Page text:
Get yourself an action plan in progress to deal with your anxiety. Granted, by what you have said you are a bit stuck right now in terms of childcare but the light is at the end of the tunnel as within 2-3 years they will all be in school and or eligible for nursery care.

Personally I would forget the degree. Its adding a lot of stress to an already overfull plate. You have 3 DCs FGS!!However, you like studying so how about looking up a course in your local HE in web design? Just an idea. Just a course for a few hours a week where you can meet some people but isn't pressurised. Then build it slowly. Offer to do some free web design for a local business or charity. (I say web design as an idea as you seem to have a creative side as well as an interest in computers).

This town you live in. Why there? Why is your DH working so much? Is he commuting - can you move somewhere that suits you better?

Next thing is to get some friends on board (not ones that laugh at your house hmm). Do you go to baby groups? Is there an NCT group or whatever nearby that you can join?

And tell your PIL to jog on.

Xenia Sun 24-Mar-13 16:01:06

I agree. Sort out the nerves and stress and get into tip top psychological health so you can be an asset not a liability to an employer. Then forget the second degree unless it would really help with a new career. Think about what you could earn from home. Could you start a business selling things for example from a website?

We both worked full time when our children were the age of yours and even though childcare was about half of the net salary of each of us to start with it paid off long term but in your case you need to find something for now you can do from the computer at home.

lljkk Sun 24-Mar-13 16:32:38

I love the phrase Stuck-At-Home-Mum, why haven't I heard that before?

Agree another degree would be risky, I'm 8 yrs out of formal employment & trying hard to avoid speculative retraining. (I'm mid 40s too).

I agree with Xenia in one (and only one) respect: the main thing holding you back is self-confidence.

I wondered about something voluntary that usually fits with small children, like being a member of a preschool committee or something just on weekends, walking dogs for the Cinnamon Trust, etc.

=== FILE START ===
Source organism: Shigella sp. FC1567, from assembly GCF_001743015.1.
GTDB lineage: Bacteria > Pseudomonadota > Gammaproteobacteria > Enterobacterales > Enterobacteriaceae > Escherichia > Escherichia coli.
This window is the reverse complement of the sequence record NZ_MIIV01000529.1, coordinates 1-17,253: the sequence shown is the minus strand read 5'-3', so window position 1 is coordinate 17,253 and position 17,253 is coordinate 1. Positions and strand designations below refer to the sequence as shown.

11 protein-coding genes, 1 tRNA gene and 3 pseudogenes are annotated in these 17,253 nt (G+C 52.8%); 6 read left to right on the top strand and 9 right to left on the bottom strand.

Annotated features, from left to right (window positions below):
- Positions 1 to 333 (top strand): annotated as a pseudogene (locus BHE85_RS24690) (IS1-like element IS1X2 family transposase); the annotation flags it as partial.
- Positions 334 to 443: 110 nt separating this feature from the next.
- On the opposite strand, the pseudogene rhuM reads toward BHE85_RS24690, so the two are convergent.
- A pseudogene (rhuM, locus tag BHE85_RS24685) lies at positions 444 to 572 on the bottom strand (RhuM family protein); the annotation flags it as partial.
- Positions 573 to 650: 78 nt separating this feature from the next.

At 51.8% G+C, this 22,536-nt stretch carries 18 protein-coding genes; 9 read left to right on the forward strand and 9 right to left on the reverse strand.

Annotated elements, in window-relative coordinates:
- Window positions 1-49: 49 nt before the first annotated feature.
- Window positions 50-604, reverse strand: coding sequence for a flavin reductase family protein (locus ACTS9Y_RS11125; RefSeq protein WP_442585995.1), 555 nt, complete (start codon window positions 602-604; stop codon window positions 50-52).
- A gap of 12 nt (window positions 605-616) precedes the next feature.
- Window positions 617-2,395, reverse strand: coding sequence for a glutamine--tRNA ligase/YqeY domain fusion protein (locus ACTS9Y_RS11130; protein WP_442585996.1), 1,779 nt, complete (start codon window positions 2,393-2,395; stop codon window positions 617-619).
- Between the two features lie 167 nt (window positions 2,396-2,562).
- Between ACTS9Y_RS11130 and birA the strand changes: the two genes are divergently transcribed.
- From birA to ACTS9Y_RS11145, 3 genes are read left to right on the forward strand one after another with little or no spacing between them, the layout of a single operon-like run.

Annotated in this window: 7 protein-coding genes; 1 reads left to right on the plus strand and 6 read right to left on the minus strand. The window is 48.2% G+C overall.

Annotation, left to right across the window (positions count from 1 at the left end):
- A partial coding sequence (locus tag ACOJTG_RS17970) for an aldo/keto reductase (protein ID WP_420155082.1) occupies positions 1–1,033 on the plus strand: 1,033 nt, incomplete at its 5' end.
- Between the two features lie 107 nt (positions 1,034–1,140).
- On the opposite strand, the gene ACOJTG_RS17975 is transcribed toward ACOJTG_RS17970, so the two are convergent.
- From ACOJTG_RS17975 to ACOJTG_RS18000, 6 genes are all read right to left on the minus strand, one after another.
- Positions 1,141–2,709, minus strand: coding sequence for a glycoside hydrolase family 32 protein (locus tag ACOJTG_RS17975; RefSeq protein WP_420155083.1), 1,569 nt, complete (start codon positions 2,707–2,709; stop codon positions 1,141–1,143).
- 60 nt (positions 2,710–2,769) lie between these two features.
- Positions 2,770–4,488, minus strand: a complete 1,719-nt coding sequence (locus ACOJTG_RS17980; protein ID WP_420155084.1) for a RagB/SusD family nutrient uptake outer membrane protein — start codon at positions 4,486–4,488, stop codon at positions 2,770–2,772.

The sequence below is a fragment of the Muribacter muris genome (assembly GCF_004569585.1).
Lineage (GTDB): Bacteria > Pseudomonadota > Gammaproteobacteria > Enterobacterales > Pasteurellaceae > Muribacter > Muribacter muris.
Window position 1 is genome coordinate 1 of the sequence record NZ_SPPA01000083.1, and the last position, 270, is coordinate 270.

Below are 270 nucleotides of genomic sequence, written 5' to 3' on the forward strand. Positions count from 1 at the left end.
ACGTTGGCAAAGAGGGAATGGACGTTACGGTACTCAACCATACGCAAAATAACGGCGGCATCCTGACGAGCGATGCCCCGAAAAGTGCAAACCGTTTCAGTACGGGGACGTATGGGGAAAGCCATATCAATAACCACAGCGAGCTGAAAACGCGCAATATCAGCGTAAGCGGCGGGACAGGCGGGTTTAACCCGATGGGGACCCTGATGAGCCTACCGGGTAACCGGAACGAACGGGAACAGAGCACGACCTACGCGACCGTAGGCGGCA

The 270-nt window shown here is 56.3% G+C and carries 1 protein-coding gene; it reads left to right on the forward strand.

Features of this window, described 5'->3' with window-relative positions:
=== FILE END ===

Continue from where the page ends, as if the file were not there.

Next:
Most from-home work is appallingly poorly paid, but it would be worthwhile if it built up your confidence or let you put something more on your cv. I've helped DH create our own blog-style website; now a digital content editor job has come up and Presto: I have an instant portfolio. Would be fantastically better if I had a Creative Arts background like yours, though.

Experience in property development sounds perfect for things like estate agent jobs, housing association or builder's admin jobs, project management too (I see loads of jobs wanting that). Presumably you filled in lots of paperwork in developing the properties?

Maybe google for Skills based cv format and see what you could bullet point as your skills with specific examples.

If you could make a plan for where to be in 2-3 yrs time and steps you could take (one step at a time) to get there, always while juggling the kids, that might help you feel more productive about being a StAHM for now.

I dare say that even if you only made pennies back at end of the week after childcare, it might do you good to get a small admin job just to have a break & prove to yourself that you aren't hopelessly incompetent (most people aren't truly useless, why should you be so special? smile ). I have considered a lot of jobs that would only pay £1/hour after childcare, but I need the change, too.

whatamigoingtodonow Sun 24-Mar-13 22:26:55

Samnella DS2 has just turned 4 - we're in Scotland (school age thing starts on 1st March) so he will start P1 in Sept 2014. I have another 18 months to go gahhh confused PiL have been removed from my life, I could no longer tolerate them sniping and picking on me. So, that is as sorted as it will ever be. Sadly I can't do even a 1 afternoon per week course as I have no childcare, or family etc to help (see above for PiL grin). DP isn't home till 8:45pm (I pick him up at station with kids asleep in car) and we have our evening meal at 9:15 or 9:30pm or so, so I can't go out in the evenings, and have no social life really.

I'd love to do work at home, even for less than the minimum wage, but I just can't find the time for it - this is the reason I had to stop my studies. The constant interruptions, and the additional demands of my ASD DS1, which involves home visits from educational visitor, meetings with his school who will not comply with advice to implement strategies etc, is just overwhelming.

Xenia I do remember your posts on the thread about making 1K a month, they were exhilarating and scary! I just cannot think what I could do as a business though, I just do not have any skills which are of a professional standard. I can't do web design or freelance graphics as I am just not able to cut it sad and of course have the perennial problem of kids everywhere.

The house is utterly filthy, I have found dead vermin, cat shit on carpets (and we have no pets...) it is awful. I am just totally overwhelmed by the mess that children create, and it is not getting any better. I have had a couple of attempts at hiring cleaners, but could not put up with their behaviour towards me, criticising me etc.